Digitally connecting separate systems is the key challenge: Hitachi
The key challenge in today’s context is to use digitalisation to link system deliverables to provide integrated solutions to issues of rapid urbanisation, sustainable transportation, water and energy supply and stronger security solutions, Japanese innovation major Hitachi said on Friday.
“The question is, how do we respond to rapid urbanisation, large-scale concentration of people in cities, exploring sustainable transportation solutions, efficient supply and management of water and energy and creating stronger security solutions for the age of the Internet of Things,” managing director Hitachi India Kojin Nakakita said while addressing the Hitachi Social Innovation Forum here organised in partnership with the Times Network.
“Delivering individual products and systems to customers will no longer suffice. Today the keyword is ‘connecting’ these products and systems through digitalization,” he added.
In his address, Maharashtra chief minister Devendra Fadnavis said technology is transforming the world and disruptions are impacting the lives of people.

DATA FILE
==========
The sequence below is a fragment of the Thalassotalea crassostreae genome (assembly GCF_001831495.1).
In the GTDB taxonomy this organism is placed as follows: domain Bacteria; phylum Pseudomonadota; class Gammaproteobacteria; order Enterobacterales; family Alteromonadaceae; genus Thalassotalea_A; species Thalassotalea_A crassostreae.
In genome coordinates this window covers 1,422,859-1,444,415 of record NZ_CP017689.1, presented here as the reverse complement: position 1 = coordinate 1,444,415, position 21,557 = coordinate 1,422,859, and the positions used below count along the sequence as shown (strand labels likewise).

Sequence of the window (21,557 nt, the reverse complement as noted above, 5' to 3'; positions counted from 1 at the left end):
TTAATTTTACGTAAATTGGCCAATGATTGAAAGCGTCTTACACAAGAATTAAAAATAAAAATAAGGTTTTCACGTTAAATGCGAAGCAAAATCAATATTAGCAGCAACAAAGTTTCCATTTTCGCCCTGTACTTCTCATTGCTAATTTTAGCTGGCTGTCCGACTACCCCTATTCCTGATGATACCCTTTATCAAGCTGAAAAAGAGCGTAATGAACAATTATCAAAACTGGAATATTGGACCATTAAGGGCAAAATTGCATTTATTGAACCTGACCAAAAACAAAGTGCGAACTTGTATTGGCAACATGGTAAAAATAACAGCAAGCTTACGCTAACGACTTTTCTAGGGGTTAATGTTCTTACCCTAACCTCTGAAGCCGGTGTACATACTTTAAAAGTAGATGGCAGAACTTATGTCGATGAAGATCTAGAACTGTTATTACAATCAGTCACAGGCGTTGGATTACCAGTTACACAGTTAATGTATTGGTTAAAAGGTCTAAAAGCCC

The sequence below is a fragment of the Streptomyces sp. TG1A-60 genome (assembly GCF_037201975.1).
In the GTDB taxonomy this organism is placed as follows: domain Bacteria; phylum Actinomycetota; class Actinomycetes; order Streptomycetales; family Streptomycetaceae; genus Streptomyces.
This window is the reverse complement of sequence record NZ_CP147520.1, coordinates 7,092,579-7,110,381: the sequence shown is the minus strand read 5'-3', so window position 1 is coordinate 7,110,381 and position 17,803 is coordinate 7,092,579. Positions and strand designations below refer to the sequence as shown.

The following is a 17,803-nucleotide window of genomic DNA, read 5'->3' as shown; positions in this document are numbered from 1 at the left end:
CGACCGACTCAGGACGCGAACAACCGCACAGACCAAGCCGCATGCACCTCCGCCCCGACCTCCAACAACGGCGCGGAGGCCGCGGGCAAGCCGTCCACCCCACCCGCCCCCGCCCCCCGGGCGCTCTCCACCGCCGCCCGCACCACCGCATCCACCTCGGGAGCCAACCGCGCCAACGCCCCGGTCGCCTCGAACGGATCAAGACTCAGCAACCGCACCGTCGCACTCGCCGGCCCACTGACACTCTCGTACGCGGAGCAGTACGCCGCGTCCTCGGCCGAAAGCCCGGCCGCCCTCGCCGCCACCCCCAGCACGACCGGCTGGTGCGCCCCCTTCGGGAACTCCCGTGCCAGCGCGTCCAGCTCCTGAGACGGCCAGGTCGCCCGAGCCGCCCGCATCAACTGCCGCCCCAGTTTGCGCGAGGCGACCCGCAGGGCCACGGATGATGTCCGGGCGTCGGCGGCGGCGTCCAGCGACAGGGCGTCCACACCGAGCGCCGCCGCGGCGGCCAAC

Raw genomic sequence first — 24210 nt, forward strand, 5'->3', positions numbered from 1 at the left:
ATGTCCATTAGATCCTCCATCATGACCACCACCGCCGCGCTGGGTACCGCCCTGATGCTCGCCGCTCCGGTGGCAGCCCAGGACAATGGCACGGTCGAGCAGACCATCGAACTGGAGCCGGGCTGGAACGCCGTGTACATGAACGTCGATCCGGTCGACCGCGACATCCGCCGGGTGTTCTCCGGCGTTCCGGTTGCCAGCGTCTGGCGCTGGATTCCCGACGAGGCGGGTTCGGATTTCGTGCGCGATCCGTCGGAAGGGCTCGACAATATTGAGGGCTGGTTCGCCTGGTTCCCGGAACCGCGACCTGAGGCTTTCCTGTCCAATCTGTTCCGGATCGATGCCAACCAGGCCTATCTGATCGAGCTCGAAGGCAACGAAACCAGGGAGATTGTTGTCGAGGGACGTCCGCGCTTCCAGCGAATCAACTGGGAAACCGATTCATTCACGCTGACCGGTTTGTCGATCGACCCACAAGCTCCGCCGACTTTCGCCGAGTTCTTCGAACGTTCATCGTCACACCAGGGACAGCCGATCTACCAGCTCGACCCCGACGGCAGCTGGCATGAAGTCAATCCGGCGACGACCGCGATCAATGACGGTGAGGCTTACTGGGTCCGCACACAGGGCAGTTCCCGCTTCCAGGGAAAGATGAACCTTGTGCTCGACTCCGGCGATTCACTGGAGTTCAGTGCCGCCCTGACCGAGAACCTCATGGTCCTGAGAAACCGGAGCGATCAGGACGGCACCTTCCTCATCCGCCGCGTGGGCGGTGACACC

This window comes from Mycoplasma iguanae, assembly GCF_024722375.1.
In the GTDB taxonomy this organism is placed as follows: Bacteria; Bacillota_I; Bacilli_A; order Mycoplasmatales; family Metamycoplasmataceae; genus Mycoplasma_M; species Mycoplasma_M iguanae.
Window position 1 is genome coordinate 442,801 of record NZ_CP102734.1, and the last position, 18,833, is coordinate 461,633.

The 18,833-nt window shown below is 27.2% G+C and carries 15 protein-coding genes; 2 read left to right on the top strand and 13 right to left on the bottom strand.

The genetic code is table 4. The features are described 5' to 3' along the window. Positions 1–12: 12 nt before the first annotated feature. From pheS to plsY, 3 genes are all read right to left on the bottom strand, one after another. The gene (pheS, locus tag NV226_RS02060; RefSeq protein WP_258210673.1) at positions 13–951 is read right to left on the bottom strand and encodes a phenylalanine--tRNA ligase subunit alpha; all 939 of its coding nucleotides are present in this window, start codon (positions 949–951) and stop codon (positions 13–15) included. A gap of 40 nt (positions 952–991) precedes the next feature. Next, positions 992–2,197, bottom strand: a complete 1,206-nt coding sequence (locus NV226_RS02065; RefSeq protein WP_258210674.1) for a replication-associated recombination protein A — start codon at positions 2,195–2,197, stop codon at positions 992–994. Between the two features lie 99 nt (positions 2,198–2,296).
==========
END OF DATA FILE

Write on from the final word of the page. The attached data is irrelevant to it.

“The need of the hour is to promote digital communication that can integrate the country by bridging the gap between villages and cities. Technology is a great leveller. For instance, it can provide solutions and can transform remote villages that do not have accessibility to the world,” Fadnavis said.
Japanese ambassador to India Kenji Hiramatsu said that Japan is partnering India on various initiatives such as high speed railway, dedicated freight corridor, smart cities and Digital India.
We are happy to work on more technology transfer programmes with India,” he said.
In its fourth year in India, Hitachi Social Innovation Forum is an exhibition with Hitachi showcasing its diversified solutions, technologies and products such as Geographical Information System (GIS), industrial plant maintenance system and Integrated Citizen Experience Platform (CEP) solutions.
Meanwhile, associate professor of Journalism at New York University Suketu Mehta, who wrote the book ‘Maximum City’ about Mumbai, said in an interview to the Times of India published on Friday that there is a lot about India’s commercial capital currently “that’s deeply unpleasant”.
“Every time I go back I am just struck by how much it’s (Mumbai) degraded; newspapers and TV programmes now describe it as ‘Minimum City’ – the air is unbreathable, traffic unendurable, the flats unaffordable,” Mehta said.